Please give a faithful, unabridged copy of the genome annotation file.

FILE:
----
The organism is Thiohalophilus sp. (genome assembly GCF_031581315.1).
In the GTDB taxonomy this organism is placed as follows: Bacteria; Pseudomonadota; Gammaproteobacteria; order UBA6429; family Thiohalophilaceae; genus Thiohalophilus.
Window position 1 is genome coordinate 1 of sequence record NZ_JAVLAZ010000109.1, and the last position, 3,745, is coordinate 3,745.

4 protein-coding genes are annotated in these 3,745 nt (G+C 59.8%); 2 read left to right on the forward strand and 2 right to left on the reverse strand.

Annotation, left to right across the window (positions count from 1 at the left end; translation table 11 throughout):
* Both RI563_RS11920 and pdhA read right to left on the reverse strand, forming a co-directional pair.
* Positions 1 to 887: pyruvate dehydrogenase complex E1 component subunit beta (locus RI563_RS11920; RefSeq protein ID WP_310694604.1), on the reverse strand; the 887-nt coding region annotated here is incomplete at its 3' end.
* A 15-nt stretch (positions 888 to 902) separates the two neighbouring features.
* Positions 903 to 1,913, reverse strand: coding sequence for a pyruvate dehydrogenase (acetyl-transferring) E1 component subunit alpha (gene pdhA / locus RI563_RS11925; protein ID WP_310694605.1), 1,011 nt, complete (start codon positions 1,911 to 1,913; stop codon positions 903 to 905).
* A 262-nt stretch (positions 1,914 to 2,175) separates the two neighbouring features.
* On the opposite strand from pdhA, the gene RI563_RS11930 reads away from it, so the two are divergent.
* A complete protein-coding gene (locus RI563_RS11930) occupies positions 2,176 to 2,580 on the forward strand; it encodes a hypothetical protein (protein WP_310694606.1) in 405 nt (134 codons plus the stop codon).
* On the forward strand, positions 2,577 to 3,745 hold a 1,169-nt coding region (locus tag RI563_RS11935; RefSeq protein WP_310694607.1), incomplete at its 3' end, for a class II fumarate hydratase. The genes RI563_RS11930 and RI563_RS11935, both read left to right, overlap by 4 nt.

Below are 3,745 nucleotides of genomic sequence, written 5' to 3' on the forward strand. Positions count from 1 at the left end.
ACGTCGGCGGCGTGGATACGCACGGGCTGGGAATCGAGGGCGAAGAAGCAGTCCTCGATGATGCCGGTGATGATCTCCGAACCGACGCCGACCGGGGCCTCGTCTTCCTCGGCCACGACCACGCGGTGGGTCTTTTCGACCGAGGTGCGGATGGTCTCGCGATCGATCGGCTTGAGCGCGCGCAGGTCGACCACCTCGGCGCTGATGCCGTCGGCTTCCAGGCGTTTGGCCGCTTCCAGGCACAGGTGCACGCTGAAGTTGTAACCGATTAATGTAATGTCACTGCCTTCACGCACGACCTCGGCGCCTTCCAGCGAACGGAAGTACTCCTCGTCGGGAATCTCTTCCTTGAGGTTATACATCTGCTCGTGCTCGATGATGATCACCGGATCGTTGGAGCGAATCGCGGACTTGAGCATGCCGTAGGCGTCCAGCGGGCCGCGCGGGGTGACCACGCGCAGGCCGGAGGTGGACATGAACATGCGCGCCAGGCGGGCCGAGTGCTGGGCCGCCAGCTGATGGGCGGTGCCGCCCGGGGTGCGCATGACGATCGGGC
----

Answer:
The organism is Thiohalophilus sp. (genome assembly GCF_031581315.1).
In the GTDB taxonomy this organism is placed as follows: Bacteria; Pseudomonadota; Gammaproteobacteria; order UBA6429; family Thiohalophilaceae; genus Thiohalophilus.
Window position 1 is genome coordinate 1 of sequence record NZ_JAVLAZ010000109.1, and the last position, 3,745, is coordinate 3,745.

4 protein-coding genes are annotated in these 3,745 nt (G+C 59.8%); 2 read left to right on the forward strand and 2 right to left on the reverse strand.

Annotation, left to right across the window (positions count from 1 at the left end; translation table 11 throughout):
* Both RI563_RS11920 and pdhA read right to left on the reverse strand, forming a co-directional pair.
* Positions 1 to 887: pyruvate dehydrogenase complex E1 component subunit beta (locus RI563_RS11920; RefSeq protein ID WP_310694604.1), on the reverse strand; the 887-nt coding region annotated here is incomplete at its 3' end.
* A 15-nt stretch (positions 888 to 902) separates the two neighbouring features.
* Positions 903 to 1,913, reverse strand: coding sequence for a pyruvate dehydrogenase (acetyl-transferring) E1 component subunit alpha (gene pdhA / locus RI563_RS11925; protein ID WP_310694605.1), 1,011 nt, complete (start codon positions 1,911 to 1,913; stop codon positions 903 to 905).
* A 262-nt stretch (positions 1,914 to 2,175) separates the two neighbouring features.
* On the opposite strand from pdhA, the gene RI563_RS11930 reads away from it, so the two are divergent.
* A complete protein-coding gene (locus RI563_RS11930) occupies positions 2,176 to 2,580 on the forward strand; it encodes a hypothetical protein (protein WP_310694606.1) in 405 nt (134 codons plus the stop codon).
* On the forward strand, positions 2,577 to 3,745 hold a 1,169-nt coding region (locus tag RI563_RS11935; RefSeq protein WP_310694607.1), incomplete at its 3' end, for a class II fumarate hydratase. The genes RI563_RS11930 and RI563_RS11935, both read left to right, overlap by 4 nt.

Below are 3,745 nucleotides of genomic sequence, written 5' to 3' on the forward strand. Positions count from 1 at the left end.
ACGTCGGCGGCGTGGATACGCACGGGCTGGGAATCGAGGGCGAAGAAGCAGTCCTCGATGATGCCGGTGATGATCTCCGAACCGACGCCGACCGGGGCCTCGTCTTCCTCGGCCACGACCACGCGGTGGGTCTTTTCGACCGAGGTGCGGATGGTCTCGCGATCGATCGGCTTGAGCGCGCGCAGGTCGACCACCTCGGCGCTGATGCCGTCGGCTTCCAGGCGTTTGGCCGCTTCCAGGCACAGGTGCACGCTGAAGTTGTAACCGATTAATGTAATGTCACTGCCTTCACGCACGACCTCGGCGCCTTCCAGCGAACGGAAGTACTCCTCGTCGGGAATCTCTTCCTTGAGGTTATACATCTGCTCGTGCTCGATGATGATCACCGGATCGTTGGAGCGAATCGCGGACTTGAGCATGCCGTAGGCGTCCAGCGGGCCGCGCGGGGTGACCACGCGCAGGCCGGAGGTGGACATGAACATGCGCGCCAGGCGGGCCGAGTGCTGGGCCGCCAGCTGATGGGCGGTGCCGCCCGGGGTGCGCATGACGATCGGGC